Think Facebook, eBay, WhatsApp.) Why wouldn’t companies work directly with service providers outside of a marketplace after they were introduced? What incentives keep the service transaction on the marketplace? These are critical questions to answer when building a marketplace.

Traditional marketplaces target broad services, making it nearly impossible to provide workflow solutions for buyers and suppliers. Going forward, successful service marketplaces will be developed relying on an industry-specific SaaS workflow. This will focus buyers and suppliers on longer-term projects and interactions that serve the unique needs of collaborations and transactions in a specific vertical.

Image via Getty Images / OstapenkoOlena

What makes a successful service marketplace?

In “The next 10 Years Will Be About Market Networks,” James Currier, Managing Partner at NFX Ventures, defines a new era of service marketplaces, which he calls market networks.

A market network is a platform that combines elements of an n-sided marketplace, a network, and workflow solutions. An n-sided marketplace is one that requires coordination of multiple supply-side parties to provide a complex service for a single buyer.

Market networks enable multiple buyers and suppliers to interact, collaborate, and transact on the same platform. They provide users with industry-specific workflow solutions that enable efficient, ongoing collaboration on long-term projects. This reduces costs and leads to a higher quality of services and increased overall value for all users.

But how do you actually build a successful market-network platform? While the answer to that varies from company to company, here is our approach. We were able to build a market network for the translation industry that combines the components: network, marketplace, and workflow solution.

STEP 1: SaaS workflow platform unlocks high-value collaboration

The first step to building an effective complex market network is to develop a workflow that is easy for users to embrace. It might not seem like much, but this increases productivity by enabling teams to perform tasks that were previously impossible.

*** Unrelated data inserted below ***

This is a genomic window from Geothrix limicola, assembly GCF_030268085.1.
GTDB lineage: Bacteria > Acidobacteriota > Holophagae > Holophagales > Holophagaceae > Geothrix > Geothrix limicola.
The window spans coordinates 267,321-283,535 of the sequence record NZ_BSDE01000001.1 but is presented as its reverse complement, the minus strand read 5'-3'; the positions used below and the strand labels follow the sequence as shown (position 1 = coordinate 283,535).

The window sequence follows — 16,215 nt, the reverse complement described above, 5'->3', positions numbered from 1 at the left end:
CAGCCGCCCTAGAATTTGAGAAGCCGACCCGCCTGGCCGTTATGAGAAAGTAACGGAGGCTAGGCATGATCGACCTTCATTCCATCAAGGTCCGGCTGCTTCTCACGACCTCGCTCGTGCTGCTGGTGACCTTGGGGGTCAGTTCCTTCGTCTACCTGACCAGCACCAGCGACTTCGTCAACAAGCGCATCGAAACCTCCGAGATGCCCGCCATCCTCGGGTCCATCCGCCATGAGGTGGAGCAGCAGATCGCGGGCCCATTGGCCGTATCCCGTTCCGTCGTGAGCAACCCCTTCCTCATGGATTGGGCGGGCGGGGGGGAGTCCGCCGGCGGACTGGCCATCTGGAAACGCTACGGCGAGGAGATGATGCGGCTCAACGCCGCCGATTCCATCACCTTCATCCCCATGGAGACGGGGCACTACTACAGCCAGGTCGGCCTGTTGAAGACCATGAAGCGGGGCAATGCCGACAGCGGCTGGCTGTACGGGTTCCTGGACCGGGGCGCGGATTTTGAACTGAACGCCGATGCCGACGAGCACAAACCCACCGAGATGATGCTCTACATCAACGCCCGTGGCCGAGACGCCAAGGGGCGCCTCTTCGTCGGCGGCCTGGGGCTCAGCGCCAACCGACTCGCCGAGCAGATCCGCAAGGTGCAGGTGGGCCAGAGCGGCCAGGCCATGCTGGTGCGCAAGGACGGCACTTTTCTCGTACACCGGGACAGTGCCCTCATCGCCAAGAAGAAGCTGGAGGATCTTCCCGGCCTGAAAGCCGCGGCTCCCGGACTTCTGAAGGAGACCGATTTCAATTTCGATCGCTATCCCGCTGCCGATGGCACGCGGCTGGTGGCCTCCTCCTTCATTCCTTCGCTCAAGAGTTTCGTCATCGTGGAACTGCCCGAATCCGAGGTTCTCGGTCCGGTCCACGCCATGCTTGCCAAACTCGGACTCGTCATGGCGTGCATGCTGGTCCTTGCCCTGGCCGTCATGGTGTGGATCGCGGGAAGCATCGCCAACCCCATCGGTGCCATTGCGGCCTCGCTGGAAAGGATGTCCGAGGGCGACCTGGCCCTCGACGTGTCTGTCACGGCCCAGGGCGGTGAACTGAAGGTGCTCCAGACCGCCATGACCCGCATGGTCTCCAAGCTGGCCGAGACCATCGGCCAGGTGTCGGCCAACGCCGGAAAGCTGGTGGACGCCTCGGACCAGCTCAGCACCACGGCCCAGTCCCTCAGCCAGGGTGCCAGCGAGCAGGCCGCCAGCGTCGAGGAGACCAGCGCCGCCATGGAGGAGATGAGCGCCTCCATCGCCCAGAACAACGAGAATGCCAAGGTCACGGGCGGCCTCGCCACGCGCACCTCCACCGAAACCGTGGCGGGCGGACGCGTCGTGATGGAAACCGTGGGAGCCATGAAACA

Crowned by Burger King, meat replacement company Impossible Foods raises $300 million

After being crowned by Burger King as the first meat replacement patty to roll out nationally with one of the largest fast food chains, Impossible Foods has raised $300 million in capital.

The financing brings the company’s total equity raise to $750 million — and provides a sizable pool of funds to draw from as it continues to compete with its newly publicly traded rival, Beyond Meat.

Both companies are looking to provide plant-based replacements for animal proteins, but while Beyond Meat has focused on consumers in the grocery store, Impossible Foods has focused on restaurants and business-to-business sales.

That focus paid off earlier this year with the announcement of the Impossible Whopper, and its subsequent nationwide rollout only a month later.

The Impossible Burger is now sold in more than 7,000 restaurants in the U.S. and Europe and has been a top-selling item and a driver of new foot traffic, according to the company. However, since it’s actually driving new foot traffic to restaurants, the product’s impact as a meat replacement is arguable. There’s no data from the company on whether people are actually buying less meat, or whether new customers are entering stores.

Investors don’t seem to mind. And given the success of Beyond Meat’s public offering earlier this year, Impossible Foods has a benchmark it can reference to illustrate the appetite institutional investors have for meat replacement companies.